Extending an olive branch to ethnic minorities
While a peaceful resolution of decades-old ethnic conflicts and electoral reforms may take years to accomplish, the NLD, with its renewed mandate, has the opportunity to make headway on these issues. While it is very early days, in an unprecedented move, the victorious ruling party already reached out to 48 ethnic parties and called for their support in building a federal union. Although it is still unclear how such a partnership would transpire in practice, such an overture is a significant positive step towards ethnic reconciliation.
A few days after the election, even the military has announced its intention to quickly get back to work on solving ethnic tensions by forming a peace negotiation committee to hold talks with ethnic armed groups, regardless of whether or not they are signatories to the Nationwide Ceasefire Agreement (NCA), normally a precondition to participating in government-led formal peace negotiations. It remains to be seen if this renewed commitment to a political solution will produce tangible results, or if talks will stall as they have in the past.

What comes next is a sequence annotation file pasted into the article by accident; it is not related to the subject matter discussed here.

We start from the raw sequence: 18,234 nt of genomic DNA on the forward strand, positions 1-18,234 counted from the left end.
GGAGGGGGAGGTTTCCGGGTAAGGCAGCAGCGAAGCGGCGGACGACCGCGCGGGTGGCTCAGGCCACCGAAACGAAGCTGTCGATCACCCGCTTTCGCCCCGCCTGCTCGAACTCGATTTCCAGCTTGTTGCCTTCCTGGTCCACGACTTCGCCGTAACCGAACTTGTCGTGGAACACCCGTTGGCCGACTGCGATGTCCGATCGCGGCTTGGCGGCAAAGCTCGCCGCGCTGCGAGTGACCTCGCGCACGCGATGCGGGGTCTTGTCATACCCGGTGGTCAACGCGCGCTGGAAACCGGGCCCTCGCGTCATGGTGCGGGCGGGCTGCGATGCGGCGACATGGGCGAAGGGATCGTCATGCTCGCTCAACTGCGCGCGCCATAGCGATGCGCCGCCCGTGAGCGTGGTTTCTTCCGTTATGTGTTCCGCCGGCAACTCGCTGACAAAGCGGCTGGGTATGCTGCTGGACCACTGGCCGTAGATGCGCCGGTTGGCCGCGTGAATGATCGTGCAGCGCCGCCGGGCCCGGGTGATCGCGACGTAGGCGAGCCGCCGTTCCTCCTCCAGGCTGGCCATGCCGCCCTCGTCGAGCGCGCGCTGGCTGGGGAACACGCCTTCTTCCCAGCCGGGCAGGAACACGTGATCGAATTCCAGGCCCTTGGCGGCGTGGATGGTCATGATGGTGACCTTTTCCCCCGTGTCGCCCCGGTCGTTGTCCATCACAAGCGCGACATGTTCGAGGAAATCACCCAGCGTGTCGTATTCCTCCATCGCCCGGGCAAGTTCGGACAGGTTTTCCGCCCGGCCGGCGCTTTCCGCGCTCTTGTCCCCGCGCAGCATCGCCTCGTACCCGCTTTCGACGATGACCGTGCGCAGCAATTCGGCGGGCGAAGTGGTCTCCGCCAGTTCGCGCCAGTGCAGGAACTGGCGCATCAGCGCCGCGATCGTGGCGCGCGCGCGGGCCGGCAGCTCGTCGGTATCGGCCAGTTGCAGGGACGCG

An emboldened NLD and the entrenched military
While the situation with ethnic parties and groups may soon take a more positive turn, the civil-military relationship has worsened in recent years due to mutual distrust and lack of respect. The NLD and the military have had an uncomfortable relationship, underpinned by the 2008 military-drafted constitution that guarantees military control over key ministries: Defense, Border, and Home Affairs. However, since assuming power in 2015, the NLD has not convened a single meeting of the National Defense and Security Council, the highest-level executive body responsible for issues of priority to the military, leading to the perception that the government sidestepped the most critical institution for civilian-military dialogue.